There is the haunting 1966 image of King Korokī being carried up the sacred Mt Taupiri in his cloak-covered coffin as the mist descends; Sir Edmund Hillary and Tenzing Norgay doing a shopping spot in Wellington in 1971; another showing the hole ripped in the side of the Rainbow Warrior in 1985.
They are some of the country’s most storied photographs, depicting influential moments and people in the past 50 years of New Zealand history – and for the first time, a large collection has been pulled together in the name of charity.
The Photojournalism New Zealand charity auction was conjured up by Taranaki-based Rob Tucker, a photojournalist for 52 years, and the former illustrations editor at the NZ Herald. Hoping to raise money for Hospice Taranaki, he also enabled a rare coming-together of photojournalists and their work.
Tucker was diagnosed with terminal cancer two years ago, and has been under Hospice Taranaki’s care. “I call them angels in the night,” Tucker said of the staff, who have attended him at all hours. When he learned of the hospice’s financial difficulties, he decided to act.
Tucker called all the photographers he knew to see if they would provide their best shots. “The whole thing took off,” he said. “For the first time ever in New Zealand, it brought all of our journalists together.”
“They tend to be very competitive. On the job [they] wouldn’t speak to each other, or would try and outdo each other… nothing ever glued us all together.
But the “brotherhood” of photojournalists, as they have billed themselves, contributed 123 photographs to the auction.
“In the end, it was getting out of hand,” he said. The auction, on 24 September, raised more than $175,000, but orders for the copies of the catalog are still rolling in.
“As the hospice said, in its 30-year history, it was the most that has ever been raised for them in one auction.”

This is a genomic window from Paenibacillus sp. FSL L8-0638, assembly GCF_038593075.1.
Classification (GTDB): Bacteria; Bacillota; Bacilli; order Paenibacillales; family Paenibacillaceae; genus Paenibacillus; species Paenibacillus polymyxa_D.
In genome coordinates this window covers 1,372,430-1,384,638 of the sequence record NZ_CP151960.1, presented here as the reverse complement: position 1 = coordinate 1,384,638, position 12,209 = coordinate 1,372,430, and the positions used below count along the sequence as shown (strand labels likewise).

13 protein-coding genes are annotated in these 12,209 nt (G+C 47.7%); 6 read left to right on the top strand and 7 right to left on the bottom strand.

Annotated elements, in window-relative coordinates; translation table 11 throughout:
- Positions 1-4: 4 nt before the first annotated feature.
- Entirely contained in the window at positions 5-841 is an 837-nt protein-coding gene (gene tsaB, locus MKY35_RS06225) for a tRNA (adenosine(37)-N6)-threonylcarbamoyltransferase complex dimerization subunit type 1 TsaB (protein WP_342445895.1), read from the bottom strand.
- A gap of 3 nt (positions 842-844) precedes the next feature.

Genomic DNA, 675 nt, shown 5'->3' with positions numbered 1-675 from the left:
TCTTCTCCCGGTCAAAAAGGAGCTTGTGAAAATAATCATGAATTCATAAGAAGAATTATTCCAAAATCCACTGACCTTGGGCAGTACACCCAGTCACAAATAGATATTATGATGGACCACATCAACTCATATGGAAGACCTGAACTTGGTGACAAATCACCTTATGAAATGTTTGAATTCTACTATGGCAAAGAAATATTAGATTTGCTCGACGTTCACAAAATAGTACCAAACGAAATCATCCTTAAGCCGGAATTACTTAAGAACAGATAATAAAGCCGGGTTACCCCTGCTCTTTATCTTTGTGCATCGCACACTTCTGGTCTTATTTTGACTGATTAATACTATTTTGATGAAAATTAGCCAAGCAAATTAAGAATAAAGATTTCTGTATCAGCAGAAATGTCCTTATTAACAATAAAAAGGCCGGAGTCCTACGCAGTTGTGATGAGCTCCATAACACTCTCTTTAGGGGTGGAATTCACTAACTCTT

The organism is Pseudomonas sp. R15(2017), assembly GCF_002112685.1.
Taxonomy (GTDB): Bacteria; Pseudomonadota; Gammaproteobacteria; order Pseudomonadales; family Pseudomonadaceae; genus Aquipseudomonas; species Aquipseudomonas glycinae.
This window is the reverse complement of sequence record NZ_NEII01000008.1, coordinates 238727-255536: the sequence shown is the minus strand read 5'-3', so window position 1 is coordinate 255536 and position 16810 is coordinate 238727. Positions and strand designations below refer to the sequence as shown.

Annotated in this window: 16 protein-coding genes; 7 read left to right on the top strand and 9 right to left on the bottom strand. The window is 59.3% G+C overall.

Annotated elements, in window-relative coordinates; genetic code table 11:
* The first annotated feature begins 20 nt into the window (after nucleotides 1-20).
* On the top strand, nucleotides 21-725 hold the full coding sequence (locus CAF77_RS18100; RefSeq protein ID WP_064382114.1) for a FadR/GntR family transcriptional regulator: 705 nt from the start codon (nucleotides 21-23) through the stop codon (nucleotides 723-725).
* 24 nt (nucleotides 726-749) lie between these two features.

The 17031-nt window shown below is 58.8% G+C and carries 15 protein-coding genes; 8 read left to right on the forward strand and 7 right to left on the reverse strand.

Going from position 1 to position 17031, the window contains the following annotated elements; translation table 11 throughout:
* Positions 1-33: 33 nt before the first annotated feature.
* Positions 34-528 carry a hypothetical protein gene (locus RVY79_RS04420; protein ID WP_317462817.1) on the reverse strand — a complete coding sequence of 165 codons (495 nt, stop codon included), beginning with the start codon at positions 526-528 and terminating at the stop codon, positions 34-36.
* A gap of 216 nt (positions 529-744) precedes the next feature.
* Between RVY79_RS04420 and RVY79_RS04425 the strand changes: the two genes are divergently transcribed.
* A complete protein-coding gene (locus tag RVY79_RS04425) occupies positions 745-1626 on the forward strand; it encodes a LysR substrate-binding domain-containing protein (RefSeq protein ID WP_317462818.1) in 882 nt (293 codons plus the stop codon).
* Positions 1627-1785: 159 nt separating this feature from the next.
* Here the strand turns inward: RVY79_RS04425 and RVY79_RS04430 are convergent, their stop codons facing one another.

Some buyers bought works for personal or cultural reasons, including representatives of the Kīngitanga (Māori King movement) who won the bid on Wayne Harman’s photograph of King Korokī.
The unexpected star of the show was Mark Dwyer’s 2006 picture Surfin Bros, which sold for $10,500 – the highest bid on the night. The photograph shows the late Te Kauhoe and his twin brother Wharehoka Wano heading into the Taranaki waves with their surfboards while completely naked, revealing the intricate tā moko (traditional Māori tattoo) on the lower half of their bodies.
The art of photojournalism is often overlooked and increasingly under threat as newspapers look to cut costs, Tucker said. “The prestige of the photojournalist is waning… we disagree with that, by saying it is a career and there is a lot to it.
The level of interest in the auction exceeded Tucker’s expectations. “It proved that there are collectors out there that are prepared to look at photojournalism photographs as works of art.”
George is Digismak’s reported cum editor with 13 years of experience in Journalism